ACT UP/New York, African Services Committee, American Jewish World Service, Amnesty International, amfAR The Foundation for AIDS Research, ARC International, Astraea Lesbian Foundation for Justice, Center for Constitutional Rights, Center for Lesbian and Gay Studies, Center for Women's Global Leadership, Council for Global Equality, Freedom and Roam Uganda, Gay By God, The Gay Men’s Health Crisis, Global Forum on MSM & HIV, Global Justice Ministry Health Global Access Project (GAP), House Of Rainbow Fellowship, Human Rights Campaign, International Gay and Lesbian Human Rights Commission, Immigration Equality, The Lesbian, Gay, Bisexual and Transgender Community Center, LGBT Rights Program at Human Rights Watch, Lutherans Concerned/North America, National Black Justice Coalition, The National Gay and Lesbian Task Force, The New York City Anti-Violence Project, None on Record, Political Research Associates, The Queer African Youth Networking Center, Queers for Economic Justice, Sexual Minorities Uganda, Stonewall Community Foundation, St. Paul’s Foundation For International Reconciliation, Wapinduzi Productions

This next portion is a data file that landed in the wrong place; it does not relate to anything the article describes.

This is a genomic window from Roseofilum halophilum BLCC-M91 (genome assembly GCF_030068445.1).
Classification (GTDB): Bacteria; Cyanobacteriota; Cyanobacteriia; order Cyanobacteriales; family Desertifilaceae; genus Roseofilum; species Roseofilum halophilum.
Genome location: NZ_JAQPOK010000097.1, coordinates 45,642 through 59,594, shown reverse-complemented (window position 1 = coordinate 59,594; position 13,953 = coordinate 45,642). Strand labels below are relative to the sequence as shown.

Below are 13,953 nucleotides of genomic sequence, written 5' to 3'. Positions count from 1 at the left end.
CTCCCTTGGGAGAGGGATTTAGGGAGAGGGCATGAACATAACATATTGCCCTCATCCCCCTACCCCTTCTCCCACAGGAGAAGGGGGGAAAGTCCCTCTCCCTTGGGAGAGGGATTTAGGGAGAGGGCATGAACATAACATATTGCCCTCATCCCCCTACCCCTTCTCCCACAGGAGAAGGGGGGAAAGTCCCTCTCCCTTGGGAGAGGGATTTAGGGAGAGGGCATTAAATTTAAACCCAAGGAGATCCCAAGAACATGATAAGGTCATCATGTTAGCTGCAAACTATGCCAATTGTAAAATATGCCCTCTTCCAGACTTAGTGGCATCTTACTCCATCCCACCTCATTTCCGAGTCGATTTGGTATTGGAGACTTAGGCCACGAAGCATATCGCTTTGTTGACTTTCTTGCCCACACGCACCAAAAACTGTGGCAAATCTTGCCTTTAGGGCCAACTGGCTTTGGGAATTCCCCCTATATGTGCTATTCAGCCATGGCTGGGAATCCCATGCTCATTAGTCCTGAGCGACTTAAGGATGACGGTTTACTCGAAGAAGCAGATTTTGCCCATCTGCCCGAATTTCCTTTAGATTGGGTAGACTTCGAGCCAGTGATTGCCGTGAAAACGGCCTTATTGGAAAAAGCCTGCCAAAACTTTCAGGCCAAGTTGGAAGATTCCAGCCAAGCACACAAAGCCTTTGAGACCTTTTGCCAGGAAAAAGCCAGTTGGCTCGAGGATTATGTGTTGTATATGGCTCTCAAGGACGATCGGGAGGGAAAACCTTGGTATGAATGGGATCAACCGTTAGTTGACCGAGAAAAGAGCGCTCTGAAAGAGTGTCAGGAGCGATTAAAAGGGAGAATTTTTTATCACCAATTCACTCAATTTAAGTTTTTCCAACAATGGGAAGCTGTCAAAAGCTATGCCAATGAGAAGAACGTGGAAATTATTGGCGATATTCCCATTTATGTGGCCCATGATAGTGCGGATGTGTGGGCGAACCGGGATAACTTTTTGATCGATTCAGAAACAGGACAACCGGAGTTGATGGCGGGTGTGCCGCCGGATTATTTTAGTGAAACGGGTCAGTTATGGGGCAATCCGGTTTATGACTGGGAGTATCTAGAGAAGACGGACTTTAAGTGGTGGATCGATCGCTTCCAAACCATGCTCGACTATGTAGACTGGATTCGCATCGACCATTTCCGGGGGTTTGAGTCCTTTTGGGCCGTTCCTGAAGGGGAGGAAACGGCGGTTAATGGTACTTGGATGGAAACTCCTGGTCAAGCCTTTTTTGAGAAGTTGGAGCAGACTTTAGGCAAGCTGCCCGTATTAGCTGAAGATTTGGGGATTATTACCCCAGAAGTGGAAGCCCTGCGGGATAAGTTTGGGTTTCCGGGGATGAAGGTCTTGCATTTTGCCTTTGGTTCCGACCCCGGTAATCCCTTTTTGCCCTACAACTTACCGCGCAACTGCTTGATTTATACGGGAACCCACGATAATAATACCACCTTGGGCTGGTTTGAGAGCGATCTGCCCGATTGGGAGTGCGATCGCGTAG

Media Contacts: Jessica Stern, Director of Programs, IGLHRC +1 212-430-6014;

Boris Dittrich, Acting Director Lesbian, Gay, Bisexual and Transgender Program, Human Rights Watch, + 1 212-216-1280;

Kapya Kaoma, Project Director, Political Research Associates, +1 617-666-5300;

Scott Long, Senior Fellow, Center for Gender and Sexuality Law, Columbia University School of Law; +1 212-854-7487;

Reconciling Lutherans!

Lissa just finished the paperwork for four new Reconciling Lutherans, so we now have reached the 5,000 mark! Thank you to everyone who signed up to publicly proclaim that
As members of the body of Christ, we are called to be ministers of reconciliation both in the church and in the world. Through our baptism we are reconciled to God through the saving grace of Christ Jesus. As children of God, Christ calls us to lives of reconciliation, wholeness, integrity and authenticity. We are challenged by the Gospel to be agents of healing and love within our church and society.